:> D) use Silly Capitalization Just Because It Sounds More Profound That Way.
: Which is easier to read:
: Object *aFancyVariableName;
: Object *afancyvariablename;
I bet you also think it's a "good idea" that MS SQL Server allows
spaces in column and table names, because it's "easier to read"?
: Unix propellorheads (*) would rather sweat * than admit this simple
: truth, but the fact is that most normal computer users use and _prefer_
: case-insensitive filesystems.
Are you so sure? In a world of GUIs and file managers where it's a
rare day indeed when a user actually types out the filename
explicitly...what does it even matter? -The same of course, can also
be said for file name expanding CLI tools like shells.
: For that matter, they also like to use spaces in filenames too.
This I'll grant you, for GUI desktop users. Traditional CLI users
however, I'd highly doubt, for they know and feel the problems with
them first hand. If they weren't a problem for such users, unix has
AFAIK always supported spaces in file names, so I'd expect to see
far more of such files generated by common unix users, yes?
: For me, what I'd find ideal is a case-preserving, case-intolerant
: filesystem that prefers exact matches.
If you want Windows, you know where to find it.
: In other words, if there is only one file named "README" in a directory,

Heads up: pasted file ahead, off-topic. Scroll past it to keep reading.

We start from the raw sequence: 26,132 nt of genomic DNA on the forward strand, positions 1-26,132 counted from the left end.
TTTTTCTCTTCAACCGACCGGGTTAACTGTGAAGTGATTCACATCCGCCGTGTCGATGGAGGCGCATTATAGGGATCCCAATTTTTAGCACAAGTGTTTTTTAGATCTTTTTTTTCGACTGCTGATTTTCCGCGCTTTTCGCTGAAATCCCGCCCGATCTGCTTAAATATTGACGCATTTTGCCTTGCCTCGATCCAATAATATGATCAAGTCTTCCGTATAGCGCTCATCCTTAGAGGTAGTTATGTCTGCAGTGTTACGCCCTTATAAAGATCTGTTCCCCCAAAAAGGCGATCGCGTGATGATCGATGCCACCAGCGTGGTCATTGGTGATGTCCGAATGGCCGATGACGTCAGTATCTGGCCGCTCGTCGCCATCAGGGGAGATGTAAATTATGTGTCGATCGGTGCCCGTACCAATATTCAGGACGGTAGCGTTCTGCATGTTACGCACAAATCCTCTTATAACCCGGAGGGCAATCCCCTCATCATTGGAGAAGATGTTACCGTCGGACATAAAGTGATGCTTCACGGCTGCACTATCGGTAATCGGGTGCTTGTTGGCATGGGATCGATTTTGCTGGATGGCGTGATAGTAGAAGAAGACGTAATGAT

: return it for an open()/fstat()/whatever syscall against "README", or
: "readme", or even "ReAdMe". However, you should also be able to create
: two files in one directory, one named "README" and the other named
: "ReadMe" if you like. In which case, you'd return the file which matched
: the requested capitalization if possible.
Much like our local pseudo reverend, ambiguity is a child of Satan.
Just say no.
: Funny, that sounds just about like what Samba does! Do you think someone
: may have had excellent reason to write such code? :-)
Samba does it because it *HAS* to do it (read: emulating a networked
Windows filesystem), not because it's a good idea.
BSD: A psychoactive drug, popular in the 80s, probably developed at UC
Berkeley or thereabouts. Similar in many ways to the prescription-only
medication called "System V", but infinitely more useful. (Or, at least,
more fun.) The full chemical name is "Berkeley Standard Distribution".